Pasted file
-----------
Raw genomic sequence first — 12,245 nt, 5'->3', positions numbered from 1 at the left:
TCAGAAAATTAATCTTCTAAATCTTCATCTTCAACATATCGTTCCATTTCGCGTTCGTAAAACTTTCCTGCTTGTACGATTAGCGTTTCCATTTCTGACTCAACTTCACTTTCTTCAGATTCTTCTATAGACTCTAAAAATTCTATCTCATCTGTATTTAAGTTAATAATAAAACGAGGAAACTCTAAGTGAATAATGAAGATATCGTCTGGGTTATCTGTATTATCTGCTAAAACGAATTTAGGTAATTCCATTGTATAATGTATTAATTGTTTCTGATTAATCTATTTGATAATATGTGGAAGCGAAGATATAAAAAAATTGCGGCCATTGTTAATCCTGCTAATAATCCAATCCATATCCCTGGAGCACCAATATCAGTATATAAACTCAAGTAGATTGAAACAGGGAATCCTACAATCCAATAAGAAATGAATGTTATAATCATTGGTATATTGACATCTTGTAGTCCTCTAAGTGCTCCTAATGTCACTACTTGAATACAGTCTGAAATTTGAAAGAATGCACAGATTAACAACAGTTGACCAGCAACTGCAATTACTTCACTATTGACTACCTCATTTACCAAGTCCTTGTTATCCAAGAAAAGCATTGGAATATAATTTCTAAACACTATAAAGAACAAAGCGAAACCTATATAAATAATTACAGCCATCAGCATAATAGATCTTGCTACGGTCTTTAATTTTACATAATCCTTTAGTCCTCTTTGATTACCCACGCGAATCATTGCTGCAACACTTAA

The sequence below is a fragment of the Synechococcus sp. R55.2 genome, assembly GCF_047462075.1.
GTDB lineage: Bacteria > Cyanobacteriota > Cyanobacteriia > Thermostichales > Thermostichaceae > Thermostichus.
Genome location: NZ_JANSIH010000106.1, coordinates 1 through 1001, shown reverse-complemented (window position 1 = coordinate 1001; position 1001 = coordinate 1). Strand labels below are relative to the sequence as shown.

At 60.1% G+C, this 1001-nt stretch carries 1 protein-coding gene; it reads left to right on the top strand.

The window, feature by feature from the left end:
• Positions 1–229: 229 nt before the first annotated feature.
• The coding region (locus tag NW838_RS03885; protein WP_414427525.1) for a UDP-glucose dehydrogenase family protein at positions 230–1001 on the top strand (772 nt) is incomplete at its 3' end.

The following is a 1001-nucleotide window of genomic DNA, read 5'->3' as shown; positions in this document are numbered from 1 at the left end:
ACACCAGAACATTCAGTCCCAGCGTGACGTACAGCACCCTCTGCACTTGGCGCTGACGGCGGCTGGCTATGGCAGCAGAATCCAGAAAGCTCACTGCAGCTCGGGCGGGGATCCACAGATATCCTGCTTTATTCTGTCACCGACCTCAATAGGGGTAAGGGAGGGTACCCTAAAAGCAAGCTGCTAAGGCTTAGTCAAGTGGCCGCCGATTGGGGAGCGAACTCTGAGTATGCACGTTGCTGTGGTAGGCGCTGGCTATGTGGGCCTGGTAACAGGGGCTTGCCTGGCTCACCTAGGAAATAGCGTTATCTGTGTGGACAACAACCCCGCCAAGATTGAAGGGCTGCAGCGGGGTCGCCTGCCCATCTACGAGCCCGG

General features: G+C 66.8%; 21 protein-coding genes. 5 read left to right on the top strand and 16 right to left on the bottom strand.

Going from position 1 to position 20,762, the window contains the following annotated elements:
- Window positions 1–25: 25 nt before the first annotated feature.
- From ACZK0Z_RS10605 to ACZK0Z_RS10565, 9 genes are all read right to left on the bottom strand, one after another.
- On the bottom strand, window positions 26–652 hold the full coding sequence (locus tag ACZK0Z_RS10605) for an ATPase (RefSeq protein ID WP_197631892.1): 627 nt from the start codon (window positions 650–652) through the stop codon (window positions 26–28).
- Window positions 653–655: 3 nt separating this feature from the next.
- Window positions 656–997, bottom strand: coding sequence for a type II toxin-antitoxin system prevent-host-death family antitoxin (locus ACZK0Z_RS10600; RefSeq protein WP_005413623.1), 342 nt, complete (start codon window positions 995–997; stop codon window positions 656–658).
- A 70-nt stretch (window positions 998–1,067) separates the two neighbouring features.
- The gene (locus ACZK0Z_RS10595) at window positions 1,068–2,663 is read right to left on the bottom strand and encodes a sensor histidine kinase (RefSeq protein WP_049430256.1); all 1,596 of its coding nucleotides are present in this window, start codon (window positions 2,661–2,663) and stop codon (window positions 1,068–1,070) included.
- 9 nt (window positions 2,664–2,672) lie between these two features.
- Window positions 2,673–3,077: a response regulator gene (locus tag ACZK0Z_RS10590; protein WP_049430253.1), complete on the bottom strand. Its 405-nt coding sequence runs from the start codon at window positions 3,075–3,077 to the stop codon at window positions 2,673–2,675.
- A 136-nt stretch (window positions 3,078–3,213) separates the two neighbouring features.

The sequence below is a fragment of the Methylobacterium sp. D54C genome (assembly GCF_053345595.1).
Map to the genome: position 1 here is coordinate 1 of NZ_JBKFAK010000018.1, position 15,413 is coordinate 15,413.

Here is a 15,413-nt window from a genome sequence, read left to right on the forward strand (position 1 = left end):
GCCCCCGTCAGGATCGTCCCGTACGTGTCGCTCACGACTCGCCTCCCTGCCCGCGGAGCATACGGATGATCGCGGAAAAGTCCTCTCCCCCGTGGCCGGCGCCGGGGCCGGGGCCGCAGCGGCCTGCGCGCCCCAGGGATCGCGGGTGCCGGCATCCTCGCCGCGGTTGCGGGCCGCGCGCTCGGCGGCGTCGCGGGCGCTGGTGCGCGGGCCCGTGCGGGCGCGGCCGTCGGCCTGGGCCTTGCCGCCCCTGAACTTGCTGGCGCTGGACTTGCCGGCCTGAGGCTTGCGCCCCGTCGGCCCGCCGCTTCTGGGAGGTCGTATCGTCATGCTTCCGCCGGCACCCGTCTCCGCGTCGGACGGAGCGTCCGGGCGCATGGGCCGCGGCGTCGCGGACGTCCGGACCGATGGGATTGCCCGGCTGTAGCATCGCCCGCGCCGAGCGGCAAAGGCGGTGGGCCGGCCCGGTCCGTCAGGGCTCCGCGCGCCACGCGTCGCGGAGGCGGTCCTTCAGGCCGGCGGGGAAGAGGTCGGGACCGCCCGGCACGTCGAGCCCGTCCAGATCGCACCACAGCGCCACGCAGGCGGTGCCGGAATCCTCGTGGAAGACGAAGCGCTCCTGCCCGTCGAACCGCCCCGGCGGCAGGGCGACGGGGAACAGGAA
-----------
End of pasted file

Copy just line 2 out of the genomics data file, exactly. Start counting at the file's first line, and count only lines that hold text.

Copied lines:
TCAGAAAATTAATCTTCTAAATCTTCATCTTCAACATATCGTTCCATTTCGCGTTCGTAAAACTTTCCTGCTTGTACGATTAGCGTTTCCATTTCTGACTCAACTTCACTTTCTTCAGATTCTTCTATAGACTCTAAAAATTCTATCTCATCTGTATTTAAGTTAATAATAAAACGAGGAAACTCTAAGTGAATAATGAAGATATCGTCTGGGTTATCTGTATTATCTGCTAAAACGAATTTAGGTAATTCCATTGTATAATGTATTAATTGTTTCTGATTAATCTATTTGATAATATGTGGAAGCGAAGATATAAAAAAATTGCGGCCATTGTTAATCCTGCTAATAATCCAATCCATATCCCTGGAGCACCAATATCAGTATATAAACTCAAGTAGATTGAAACAGGGAATCCTACAATCCAATAAGAAATGAATGTTATAATCATTGGTATATTGACATCTTGTAGTCCTCTAAGTGCTCCTAATGTCACTACTTGAATACAGTCTGAAATTTGAAAGAATGCACAGATTAACAACAGTTGACCAGCAACTGCAATTACTTCACTATTGACTACCTCATTTACCAAGTCCTTGTTATCCAAGAAAAGCATTGGAATATAATTTCTAAACACTATAAAGAACAAAGCGAAACCTATATAAATAATTACAGCCATCAGCATAATAGATCTTGCTACGGTCTTTAATTTTACATAATCCTTTAGTCCTCTTTGATTACCCACGCGAATCATTGCTGCAACACTTAA